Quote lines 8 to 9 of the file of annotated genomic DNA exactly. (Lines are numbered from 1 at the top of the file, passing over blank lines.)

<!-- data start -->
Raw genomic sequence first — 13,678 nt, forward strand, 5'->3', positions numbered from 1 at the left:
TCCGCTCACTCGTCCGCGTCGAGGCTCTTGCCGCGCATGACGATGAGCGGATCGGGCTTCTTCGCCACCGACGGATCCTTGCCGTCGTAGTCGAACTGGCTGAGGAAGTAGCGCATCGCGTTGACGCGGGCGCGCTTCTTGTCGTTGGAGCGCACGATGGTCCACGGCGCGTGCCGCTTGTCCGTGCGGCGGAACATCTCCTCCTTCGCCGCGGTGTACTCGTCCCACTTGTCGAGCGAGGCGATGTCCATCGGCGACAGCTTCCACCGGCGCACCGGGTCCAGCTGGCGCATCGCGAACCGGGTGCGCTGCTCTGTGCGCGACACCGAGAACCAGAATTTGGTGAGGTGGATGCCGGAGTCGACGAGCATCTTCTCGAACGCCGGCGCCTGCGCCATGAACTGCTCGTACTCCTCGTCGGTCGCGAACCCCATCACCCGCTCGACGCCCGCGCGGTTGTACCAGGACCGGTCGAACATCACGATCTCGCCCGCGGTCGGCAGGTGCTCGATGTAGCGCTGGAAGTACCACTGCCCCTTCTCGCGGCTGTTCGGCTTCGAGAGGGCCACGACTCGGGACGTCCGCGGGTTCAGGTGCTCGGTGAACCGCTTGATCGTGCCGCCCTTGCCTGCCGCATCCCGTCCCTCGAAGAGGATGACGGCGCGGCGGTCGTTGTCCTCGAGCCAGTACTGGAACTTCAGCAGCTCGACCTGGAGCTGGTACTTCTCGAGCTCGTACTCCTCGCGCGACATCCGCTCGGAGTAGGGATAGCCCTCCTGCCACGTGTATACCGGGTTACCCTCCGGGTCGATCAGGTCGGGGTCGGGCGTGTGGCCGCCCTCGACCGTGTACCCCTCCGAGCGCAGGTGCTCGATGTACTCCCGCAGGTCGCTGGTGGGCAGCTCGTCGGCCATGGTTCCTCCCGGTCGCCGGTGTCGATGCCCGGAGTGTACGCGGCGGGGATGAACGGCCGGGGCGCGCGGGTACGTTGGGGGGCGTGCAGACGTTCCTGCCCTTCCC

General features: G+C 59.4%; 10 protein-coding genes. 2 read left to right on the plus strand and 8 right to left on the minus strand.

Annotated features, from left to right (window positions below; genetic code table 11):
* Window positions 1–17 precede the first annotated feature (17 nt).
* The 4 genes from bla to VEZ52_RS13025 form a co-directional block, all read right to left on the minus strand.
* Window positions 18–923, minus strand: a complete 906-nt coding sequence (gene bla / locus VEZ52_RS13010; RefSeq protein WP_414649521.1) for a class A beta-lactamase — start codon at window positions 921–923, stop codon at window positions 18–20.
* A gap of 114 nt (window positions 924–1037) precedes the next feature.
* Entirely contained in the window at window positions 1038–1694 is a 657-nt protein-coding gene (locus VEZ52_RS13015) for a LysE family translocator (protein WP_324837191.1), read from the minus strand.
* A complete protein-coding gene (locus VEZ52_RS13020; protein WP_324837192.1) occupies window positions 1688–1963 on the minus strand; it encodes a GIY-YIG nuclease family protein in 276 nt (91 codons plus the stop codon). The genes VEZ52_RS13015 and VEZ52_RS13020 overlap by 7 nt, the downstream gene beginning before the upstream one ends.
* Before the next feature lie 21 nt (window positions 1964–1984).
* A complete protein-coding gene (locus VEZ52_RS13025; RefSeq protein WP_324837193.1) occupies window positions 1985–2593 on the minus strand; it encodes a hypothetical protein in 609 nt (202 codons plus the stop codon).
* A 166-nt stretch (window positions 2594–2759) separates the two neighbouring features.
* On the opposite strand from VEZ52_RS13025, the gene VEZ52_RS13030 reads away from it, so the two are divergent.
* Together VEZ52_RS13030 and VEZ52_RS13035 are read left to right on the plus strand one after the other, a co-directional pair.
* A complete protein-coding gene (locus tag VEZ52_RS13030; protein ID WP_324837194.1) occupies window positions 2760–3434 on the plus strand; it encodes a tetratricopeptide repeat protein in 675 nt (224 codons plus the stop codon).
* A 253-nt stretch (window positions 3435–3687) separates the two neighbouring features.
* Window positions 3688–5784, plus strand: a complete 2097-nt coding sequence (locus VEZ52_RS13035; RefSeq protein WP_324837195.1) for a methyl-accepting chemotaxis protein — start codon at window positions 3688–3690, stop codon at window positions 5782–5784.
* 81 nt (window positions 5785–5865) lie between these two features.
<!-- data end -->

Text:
* A gap of 114 nt (window positions 924–1037) precedes the next feature.
* Entirely contained in the window at window positions 1038–1694 is a 657-nt protein-coding gene (locus VEZ52_RS13015) for a LysE family translocator (protein WP_324837191.1), read from the minus strand.